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Relationships and Responsiveness in the Psychological Treatment of Trauma

The Tragedy of the APA Clinical Practice Guideline


The therapeutic relationship and responsiveness/treatment adaptations rightfully occupy a prominent, evidence-based place in any guidelines for the psychological treatment of trauma. In this light, we critique the misguided efforts of the American Psychological Association’s (APA, 2017) Clinical Practice Guideline on Posttraumatic Stress Disorder in Adults to advance a biomedical model for psychotherapy and thus focus almost exclusively on treatment methods for particular disorders. Instead, the research evidence, clinical expertise, and patient preferences and culture (the necessary triumvirate of evidence-based practice) should converge on distinctive psychological guidelines that emphasize the therapy relationship, treatment adaptations, and individual therapist effects, all of which independently account for patient improvement more than the particular treatment method. Meta-analytic findings and several trauma- specific studies illustrate the thesis. Efforts to promulgate guidelines without including the relationship and responsiveness are seriously incomplete and potentially misleading. The net result is an APA Guideline that proves empirically dubious, clinically suspect, and marginally useful; moreover, it squanders a vital opportunity to identify what actually heals the scourge of trauma. We conclude with recommendations for moving forward with future APA practice guidelines.

Keywords: trauma, posttraumatic stress disorder, psychotherapy relationship, responsiveness, treatment adaptations, guidelines

An internationally recognized authority on behavior change and psychotherapy, John C. Norcross is Distinguished Professor of Psychology at the University of Scranton, Adjunct Professor of Psychiatry at SUNY Upstate Medical University, and a board-certified clinical psychologist. Author of more than 400 publications, Dr. Norcross has co-written or edited 22 books, including "Psychotherapy Relationships that Work," "Handbook of Psychotherapy Integration," "Leaving It at the Office: Psychotherapist Self-Care," "Insider’s Guide to Graduate Programs in Clinical & Counseling Psychology," and "Systems of Psychotherapy: A Transtheoretical Analysis," now in its 9th edition. Dr. Norcross has been elected president of several APA divisions, the International Society of Clinical Psychology, and the Society for the Exploration of Psychotherapy Integration. He has served on the Board of Directors of the National Register of Health Service Psychologists as well as on APA’s governing Council of Representatives. Dr. Norcross edited the Journal of Clinical Psychology: In Session for a decade and has been on the editorial boards of a dozen journals. An engaging teacher and clinician, John has conducted workshops and lectures in 30 countries. He lives in the northeast Pennsylvania with his wife, two grown children, and their two grand-kids.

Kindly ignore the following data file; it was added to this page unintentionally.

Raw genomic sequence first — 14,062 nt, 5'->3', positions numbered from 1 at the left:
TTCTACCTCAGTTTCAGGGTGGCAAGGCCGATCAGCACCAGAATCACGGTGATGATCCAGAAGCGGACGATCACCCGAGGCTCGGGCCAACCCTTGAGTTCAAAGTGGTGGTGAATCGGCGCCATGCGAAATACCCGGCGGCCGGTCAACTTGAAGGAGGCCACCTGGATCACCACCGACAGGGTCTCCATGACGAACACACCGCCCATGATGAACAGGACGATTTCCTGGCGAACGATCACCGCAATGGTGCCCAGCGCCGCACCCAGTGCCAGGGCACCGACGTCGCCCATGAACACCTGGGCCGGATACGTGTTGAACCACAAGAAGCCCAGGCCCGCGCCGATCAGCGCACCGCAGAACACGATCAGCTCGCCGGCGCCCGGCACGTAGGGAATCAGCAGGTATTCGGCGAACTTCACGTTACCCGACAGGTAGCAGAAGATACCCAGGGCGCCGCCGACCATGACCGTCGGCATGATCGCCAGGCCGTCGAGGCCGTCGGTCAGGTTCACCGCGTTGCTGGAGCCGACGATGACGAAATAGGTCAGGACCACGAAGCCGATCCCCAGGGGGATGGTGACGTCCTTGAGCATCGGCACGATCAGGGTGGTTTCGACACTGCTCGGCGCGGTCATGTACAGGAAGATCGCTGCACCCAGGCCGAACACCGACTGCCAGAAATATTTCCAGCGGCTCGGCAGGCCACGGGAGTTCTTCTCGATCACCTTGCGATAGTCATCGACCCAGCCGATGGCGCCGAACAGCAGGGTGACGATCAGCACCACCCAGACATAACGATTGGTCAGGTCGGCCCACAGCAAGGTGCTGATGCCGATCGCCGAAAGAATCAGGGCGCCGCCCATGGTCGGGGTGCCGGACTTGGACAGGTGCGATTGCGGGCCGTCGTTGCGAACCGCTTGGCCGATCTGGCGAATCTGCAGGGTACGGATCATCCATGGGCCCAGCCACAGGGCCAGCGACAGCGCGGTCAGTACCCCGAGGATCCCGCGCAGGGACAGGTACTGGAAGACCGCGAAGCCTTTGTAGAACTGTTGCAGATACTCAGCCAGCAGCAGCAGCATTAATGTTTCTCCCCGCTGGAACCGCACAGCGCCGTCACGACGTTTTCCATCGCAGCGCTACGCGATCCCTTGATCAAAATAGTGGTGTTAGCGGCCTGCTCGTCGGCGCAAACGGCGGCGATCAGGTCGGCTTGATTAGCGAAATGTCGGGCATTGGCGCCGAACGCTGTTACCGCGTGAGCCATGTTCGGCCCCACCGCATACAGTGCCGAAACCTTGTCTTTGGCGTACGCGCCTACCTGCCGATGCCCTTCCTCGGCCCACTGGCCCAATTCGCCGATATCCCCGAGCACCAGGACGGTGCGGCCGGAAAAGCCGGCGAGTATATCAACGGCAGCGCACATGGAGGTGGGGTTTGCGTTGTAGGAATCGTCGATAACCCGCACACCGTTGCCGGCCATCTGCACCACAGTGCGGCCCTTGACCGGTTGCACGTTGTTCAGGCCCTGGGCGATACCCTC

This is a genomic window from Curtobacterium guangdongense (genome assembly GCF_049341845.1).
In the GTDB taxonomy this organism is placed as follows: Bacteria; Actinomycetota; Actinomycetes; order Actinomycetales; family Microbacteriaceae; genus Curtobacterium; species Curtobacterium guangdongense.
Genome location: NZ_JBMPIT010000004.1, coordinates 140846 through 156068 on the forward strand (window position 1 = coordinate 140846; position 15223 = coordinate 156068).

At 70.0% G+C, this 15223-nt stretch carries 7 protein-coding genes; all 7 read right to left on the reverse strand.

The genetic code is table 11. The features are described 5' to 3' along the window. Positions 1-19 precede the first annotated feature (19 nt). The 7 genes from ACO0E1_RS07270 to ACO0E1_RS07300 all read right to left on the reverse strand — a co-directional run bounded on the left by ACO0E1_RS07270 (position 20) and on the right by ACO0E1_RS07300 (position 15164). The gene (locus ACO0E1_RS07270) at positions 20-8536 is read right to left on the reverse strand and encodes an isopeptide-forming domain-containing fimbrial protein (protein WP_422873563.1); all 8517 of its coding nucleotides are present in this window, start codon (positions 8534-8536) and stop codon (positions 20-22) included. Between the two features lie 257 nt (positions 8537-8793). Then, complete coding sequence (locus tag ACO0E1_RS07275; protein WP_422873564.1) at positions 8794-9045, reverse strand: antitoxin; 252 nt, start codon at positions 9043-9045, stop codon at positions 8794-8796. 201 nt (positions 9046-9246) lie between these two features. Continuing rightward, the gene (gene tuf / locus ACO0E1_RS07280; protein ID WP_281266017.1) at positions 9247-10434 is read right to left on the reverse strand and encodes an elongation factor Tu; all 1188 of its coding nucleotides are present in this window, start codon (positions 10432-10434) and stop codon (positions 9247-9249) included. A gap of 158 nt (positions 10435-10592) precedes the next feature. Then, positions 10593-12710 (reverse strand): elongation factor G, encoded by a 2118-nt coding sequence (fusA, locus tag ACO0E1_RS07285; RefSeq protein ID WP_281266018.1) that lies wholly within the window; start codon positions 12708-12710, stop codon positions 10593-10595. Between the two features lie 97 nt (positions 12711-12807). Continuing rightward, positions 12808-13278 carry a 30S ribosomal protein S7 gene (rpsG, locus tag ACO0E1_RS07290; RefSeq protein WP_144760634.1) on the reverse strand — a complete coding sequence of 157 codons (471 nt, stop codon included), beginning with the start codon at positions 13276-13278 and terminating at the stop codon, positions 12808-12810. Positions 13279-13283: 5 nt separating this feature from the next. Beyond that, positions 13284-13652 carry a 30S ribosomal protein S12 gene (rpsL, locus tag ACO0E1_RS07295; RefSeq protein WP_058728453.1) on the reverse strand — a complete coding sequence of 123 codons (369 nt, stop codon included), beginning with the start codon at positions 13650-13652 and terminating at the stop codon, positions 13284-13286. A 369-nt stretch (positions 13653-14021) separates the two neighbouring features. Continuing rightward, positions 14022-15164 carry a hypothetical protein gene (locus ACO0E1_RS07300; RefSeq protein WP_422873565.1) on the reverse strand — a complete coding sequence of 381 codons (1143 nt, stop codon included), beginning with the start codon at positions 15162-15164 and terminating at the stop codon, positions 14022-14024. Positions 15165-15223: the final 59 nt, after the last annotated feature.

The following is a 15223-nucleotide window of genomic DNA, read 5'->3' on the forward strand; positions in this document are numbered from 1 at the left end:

Cite This Article

Norcross, J. C., & Wampold, B. E. (2019). Relationships and responsiveness in the psychological treatment of trauma: The tragedy of the APA Clinical Practice Guideline. Psychotherapy56(3), 391-399. doi: 10.1037/pst0000228


1 Comment

  1. Jeffrey

    The missing ingredient is a lack of understanding of the subject matter of psychotherapy. It’s the client’s experiencing, understood as follows: The typical presenting problem has a psychogenic/ interpersonal origin; it is understood in an atheoretical way as all human experience is unique; and a conscious act cannot significantly alter the symptomatology.

    Recommended method of treatment: My concept of therapeutic catharsis. It offers what has been lacking in the history of psychotherapy: A criterion that differentiates between a therapeutic and a non-therapeutic emotional release: i.e.. the unforced (therapeutic) and forced (non therapeutic) activation of the client’s emotional experiencing. See my Operationalizing the Actualizing Tendency, on ResearchGate and PsycINFO.


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